How to Read a Cash Flow Statement

How much money does your company have available right now? That’s a question your cash flow statement can answer.

As its name suggests, a cash flow statement charts the flow of money into and out of your business. It’s all about gauging liquidity — or cash on hand — so that you can make smart decisions about paying bills and buying additional assets or inventory.

When viewed with your company’s income statement (a report of sales and expenses during a specific time period) and balance sheet (a summary of the net worth of your company on a given day), your cash flow statement gives you a complete view of your company’s financial profile. (Publicly traded companies are required to disclose all three statements to the SEC each quarter.)

Let’s break down a typical small-business cash flow statement and review each of its sections. Print or view this sample statement [PDF] to follow along.

What the cash flow statement tells you is simple: Operations Costs + Asset Investments + Financing = Cash on Hand

Operations costs: Also called operating cash flow, operations costs show how much you have spent or made on a daily basis. This includes cash that came in for the period and collections of sales previously made on credit, minus assorted regular expenses. It is the most accurate assessment of how much money you have generated from your core business. Total net cash is a number you want to see growing.

Asset investments: This section, also called cash flow from investing activities, shows the cash used to sell or buy long-term capital assets for your business. These assets may be equipment, property, machinery, vehicles, furnishings, or investment securities. Over time, you want to see that the business can pay for these investments with income from its operations.

Financing: Here you’ll find the cash received from or paid to lenders, other creditors, and investors (if you have them). For publicly traded companies, this is where cash flow from the sale of stocks and bonds, payment of dividends, or repayment of debt capital is reported.

Here are some common terms found in a simple cash flow statement and their definitions:

  • Accounts receivable (A/R): The amount your business is owed by customers for goods and services that they purchased on credit.
  • Accounts payable (A/P): The amount you owe creditors for purchasing goods and other operational equipment.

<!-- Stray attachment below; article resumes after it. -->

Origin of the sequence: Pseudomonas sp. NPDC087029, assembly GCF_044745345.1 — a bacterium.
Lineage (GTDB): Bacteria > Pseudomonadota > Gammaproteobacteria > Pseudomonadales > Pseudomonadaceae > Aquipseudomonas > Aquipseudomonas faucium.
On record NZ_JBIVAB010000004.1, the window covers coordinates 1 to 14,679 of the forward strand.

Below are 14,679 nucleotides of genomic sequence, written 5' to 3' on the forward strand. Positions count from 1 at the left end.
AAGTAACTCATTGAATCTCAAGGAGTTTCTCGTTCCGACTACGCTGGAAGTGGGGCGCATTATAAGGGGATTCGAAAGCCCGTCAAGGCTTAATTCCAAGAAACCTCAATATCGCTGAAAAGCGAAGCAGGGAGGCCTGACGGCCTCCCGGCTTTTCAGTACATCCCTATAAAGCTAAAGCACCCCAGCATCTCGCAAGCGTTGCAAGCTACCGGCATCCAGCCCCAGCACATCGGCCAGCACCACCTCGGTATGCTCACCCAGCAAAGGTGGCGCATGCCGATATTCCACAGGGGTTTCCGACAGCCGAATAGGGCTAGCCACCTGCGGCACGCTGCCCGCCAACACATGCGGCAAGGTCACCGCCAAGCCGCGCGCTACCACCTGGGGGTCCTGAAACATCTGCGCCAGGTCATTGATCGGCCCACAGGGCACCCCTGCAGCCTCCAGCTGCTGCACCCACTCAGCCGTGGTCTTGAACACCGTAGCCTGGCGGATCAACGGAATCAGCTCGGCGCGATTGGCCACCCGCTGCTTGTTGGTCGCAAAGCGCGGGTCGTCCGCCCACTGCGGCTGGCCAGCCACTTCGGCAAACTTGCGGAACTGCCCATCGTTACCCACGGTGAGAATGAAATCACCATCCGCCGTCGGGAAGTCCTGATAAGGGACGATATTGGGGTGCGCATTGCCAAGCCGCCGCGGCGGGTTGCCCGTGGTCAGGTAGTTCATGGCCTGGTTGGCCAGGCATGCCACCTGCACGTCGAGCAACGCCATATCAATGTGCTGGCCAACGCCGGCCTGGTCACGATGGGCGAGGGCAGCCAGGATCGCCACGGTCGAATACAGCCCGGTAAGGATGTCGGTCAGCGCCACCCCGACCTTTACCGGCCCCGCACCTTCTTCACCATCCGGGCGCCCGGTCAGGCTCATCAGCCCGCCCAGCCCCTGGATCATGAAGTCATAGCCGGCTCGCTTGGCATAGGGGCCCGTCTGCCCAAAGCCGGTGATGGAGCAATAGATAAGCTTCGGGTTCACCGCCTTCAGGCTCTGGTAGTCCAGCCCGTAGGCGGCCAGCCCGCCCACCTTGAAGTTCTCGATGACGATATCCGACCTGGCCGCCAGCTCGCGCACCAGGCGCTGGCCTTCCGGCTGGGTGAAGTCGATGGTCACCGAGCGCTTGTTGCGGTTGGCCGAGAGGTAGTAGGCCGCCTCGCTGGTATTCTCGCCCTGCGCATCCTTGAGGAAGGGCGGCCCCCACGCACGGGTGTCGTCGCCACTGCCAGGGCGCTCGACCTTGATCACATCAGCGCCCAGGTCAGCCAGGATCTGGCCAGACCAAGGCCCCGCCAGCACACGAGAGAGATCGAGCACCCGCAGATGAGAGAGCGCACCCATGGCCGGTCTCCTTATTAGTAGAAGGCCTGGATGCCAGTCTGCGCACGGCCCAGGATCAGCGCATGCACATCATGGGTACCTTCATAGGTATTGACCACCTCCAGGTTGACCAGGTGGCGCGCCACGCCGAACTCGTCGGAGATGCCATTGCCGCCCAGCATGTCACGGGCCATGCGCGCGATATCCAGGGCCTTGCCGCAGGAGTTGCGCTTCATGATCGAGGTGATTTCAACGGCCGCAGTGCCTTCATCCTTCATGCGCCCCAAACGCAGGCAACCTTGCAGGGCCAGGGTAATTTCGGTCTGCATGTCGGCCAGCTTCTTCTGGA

• Current assets: All of your inventory, cash, work in progress, and receivables that will last or be used within a year.
  • Depreciation expense: When an asset has stopped contributing to the profit of your business and becomes an expense.
  • Inventories: The amount of your business’s current inventory.
  • Long-term debt: Debts that are due after a year or more.
  • Net cash balance: The total amount of cash deposited, minus any cash disbursements.
  • Net income: The amount remaining after you subtract all of your business costs from your total revenue.
  • Other current liabilities: A grouping of debts that are not covered under common liabilities, such as accounts payable.
  • Short-term notes payable: Debt that must be paid off in a short amount of time, usually in less than a year.

About Kristin Ewald

Kristin Ewald, a former Time Inc. editor based in California, has written frequently for the SMB audience. She is also a small business owner who helps companies write and produce user-friendly websites.
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4 comments
GrowthForce
GrowthForce

The accounts payable and accounts receivable information alone is a huge resource for business owners. If the numbers are not what you are expecting, check your processes. Are clients not paying right on time? Provide incentives for paying early or late fees for paying late. Or work with your suppliers to create a better payment plan to improve your accounts payable.

Ben Van Zee
Ben Van Zee

Yes! Many businesses don't realize that it's not usually profitability, but a lack of cash flow that cause small businesses to fail!

 

Being able to properly read a cash flow statement is paramount to succeeding in business.

 

Thanks for the post, Kristin.

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  1. [...] is a great article by an Intuit writer (makers of QuickBooks):How to Read a Cash Flow Statement by Kristin Ewald on July 5, 2013How much money does your company have available right now? That’s a question your [...]

  2. [...] If you know in advance that you may be short of cash, you can prepare. You could look for additional bank financing or try to modify the repayment terms on loans or other debts. But to do any of that, you have to be able to predict your cash flow.  [...]